The roadmaps detail the technology milestones that would make this possible, highlighting that the two technologies will deploy in different yet complementary ways: PV mostly for on-grid distributed generation in many regions and CSP largely providing dispatchable electricity at utility scale from regions with brightest sun and clearest skies. PV also helps provide energy access off grid in rural areas.
Together, PV and CSP could generate 9 000 Terawatt hours of power in 2050.
The combination of solar photovoltaics and concentrating solar power offers considerable prospects for enhancing energy security while reducing energy-related CO2 emissions by almost six billion tons per year by 2050. – IEA Executive Director Nobuo TanakaWith effective policies in place, PV on residential and commercial buildings will achieve grid parity (i.e., with electricity grid retail prices—by 2020 in many regions). PV will become competitive at utility-scale in the sunniest regions by 2030 and provide 5% of global electricity. The PV industry, grid operators and utilities will need to develop new technologies and strategies to integrate large amounts of PV into flexible, efficient and smart grids. By 2050, PV could provide more than 11% of global electricity.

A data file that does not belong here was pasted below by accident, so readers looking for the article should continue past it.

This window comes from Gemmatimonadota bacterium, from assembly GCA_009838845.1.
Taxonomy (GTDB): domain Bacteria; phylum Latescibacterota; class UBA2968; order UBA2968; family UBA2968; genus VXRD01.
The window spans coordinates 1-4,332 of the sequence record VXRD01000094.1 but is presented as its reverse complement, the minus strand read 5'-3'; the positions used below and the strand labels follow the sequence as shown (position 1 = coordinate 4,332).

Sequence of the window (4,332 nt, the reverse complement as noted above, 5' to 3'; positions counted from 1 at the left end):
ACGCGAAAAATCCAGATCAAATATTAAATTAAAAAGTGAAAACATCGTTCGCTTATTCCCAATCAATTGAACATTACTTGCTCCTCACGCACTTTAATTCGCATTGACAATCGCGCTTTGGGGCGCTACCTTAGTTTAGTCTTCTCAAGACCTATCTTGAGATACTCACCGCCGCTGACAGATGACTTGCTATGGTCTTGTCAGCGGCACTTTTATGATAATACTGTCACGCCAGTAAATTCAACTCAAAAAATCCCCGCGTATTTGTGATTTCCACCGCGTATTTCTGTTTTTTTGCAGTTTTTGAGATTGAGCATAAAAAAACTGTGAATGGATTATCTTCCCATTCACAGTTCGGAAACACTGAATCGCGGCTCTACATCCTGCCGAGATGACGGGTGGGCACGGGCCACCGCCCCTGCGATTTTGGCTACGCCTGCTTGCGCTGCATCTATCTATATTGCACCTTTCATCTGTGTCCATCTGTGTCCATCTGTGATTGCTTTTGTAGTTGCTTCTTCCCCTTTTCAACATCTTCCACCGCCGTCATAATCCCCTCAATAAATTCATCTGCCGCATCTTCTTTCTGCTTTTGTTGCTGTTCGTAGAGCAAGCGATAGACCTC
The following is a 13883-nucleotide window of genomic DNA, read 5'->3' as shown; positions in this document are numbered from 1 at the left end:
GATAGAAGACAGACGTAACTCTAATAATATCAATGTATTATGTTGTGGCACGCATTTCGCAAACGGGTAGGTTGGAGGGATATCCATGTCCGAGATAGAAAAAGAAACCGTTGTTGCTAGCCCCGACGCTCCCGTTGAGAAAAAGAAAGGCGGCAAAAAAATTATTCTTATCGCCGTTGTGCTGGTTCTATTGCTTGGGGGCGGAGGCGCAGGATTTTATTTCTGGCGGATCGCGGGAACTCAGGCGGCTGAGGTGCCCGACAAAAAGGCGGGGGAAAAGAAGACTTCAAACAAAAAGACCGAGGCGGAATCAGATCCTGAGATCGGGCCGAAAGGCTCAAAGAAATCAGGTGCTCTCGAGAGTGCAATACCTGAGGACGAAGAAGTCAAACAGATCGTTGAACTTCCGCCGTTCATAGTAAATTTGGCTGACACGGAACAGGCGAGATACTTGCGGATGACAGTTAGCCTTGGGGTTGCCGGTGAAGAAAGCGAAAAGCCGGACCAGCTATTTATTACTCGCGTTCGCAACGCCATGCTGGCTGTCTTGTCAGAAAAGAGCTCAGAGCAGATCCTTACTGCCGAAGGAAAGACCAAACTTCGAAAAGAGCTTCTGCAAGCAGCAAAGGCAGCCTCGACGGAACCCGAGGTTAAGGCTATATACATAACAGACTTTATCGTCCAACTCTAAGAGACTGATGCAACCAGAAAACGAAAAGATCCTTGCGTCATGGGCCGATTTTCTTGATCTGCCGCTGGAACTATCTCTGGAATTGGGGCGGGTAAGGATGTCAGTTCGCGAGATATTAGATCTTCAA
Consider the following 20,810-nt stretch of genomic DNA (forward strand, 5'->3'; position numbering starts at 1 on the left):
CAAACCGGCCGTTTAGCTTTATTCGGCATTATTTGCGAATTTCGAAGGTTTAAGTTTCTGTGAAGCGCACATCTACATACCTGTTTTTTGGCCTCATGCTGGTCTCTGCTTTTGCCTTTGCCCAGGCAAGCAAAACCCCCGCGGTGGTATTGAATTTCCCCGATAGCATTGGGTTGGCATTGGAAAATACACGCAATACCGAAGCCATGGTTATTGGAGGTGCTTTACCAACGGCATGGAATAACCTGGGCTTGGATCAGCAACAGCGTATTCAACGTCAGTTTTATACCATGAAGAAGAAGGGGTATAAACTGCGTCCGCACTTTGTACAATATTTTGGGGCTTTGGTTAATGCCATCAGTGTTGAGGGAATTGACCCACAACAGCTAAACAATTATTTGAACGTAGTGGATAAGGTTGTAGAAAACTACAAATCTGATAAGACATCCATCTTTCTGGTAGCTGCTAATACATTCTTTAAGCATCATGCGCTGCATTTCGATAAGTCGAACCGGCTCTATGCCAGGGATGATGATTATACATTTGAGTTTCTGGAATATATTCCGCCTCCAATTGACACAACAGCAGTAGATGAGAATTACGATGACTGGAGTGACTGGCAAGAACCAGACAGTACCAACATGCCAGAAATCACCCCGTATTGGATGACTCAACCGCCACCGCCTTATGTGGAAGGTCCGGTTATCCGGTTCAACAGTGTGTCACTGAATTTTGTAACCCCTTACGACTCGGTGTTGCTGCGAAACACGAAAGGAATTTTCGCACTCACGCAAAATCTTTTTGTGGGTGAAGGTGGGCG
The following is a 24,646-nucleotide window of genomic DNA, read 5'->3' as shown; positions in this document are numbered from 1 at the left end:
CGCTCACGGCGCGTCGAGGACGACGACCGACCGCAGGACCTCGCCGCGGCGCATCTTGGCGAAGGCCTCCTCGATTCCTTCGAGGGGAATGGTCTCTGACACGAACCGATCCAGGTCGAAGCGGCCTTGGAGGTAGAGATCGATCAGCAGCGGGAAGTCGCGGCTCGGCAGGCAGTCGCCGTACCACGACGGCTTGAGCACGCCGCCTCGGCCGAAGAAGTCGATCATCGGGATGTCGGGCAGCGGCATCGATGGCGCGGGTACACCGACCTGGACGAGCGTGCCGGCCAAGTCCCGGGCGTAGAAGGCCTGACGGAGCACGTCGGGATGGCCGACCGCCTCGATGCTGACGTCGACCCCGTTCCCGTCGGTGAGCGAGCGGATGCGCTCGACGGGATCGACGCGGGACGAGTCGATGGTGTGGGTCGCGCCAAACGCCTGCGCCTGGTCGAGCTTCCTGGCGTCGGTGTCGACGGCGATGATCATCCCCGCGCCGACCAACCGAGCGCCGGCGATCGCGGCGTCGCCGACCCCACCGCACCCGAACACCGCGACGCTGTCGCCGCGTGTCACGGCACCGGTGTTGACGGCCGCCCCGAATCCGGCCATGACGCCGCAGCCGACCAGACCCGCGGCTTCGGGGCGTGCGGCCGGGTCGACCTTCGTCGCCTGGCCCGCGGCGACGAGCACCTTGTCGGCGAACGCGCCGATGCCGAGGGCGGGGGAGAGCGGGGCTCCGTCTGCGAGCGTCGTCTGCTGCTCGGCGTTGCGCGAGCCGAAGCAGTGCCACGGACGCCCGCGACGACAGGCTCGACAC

The IEA expects CSP to become competitive for peak and mid-peak loads by 2020 in the sunniest places if appropriate policies are adopted. Thanks to thermal storage, CSP can produce electricity around the clock and will become competitive with base load power by 2025 to 2030. North America will be the largest producer of CSP electricity, followed by North Africa and India. The overall contribution of CSP could—like that of PV—represent 11% or more of the global electricity demand by 2050.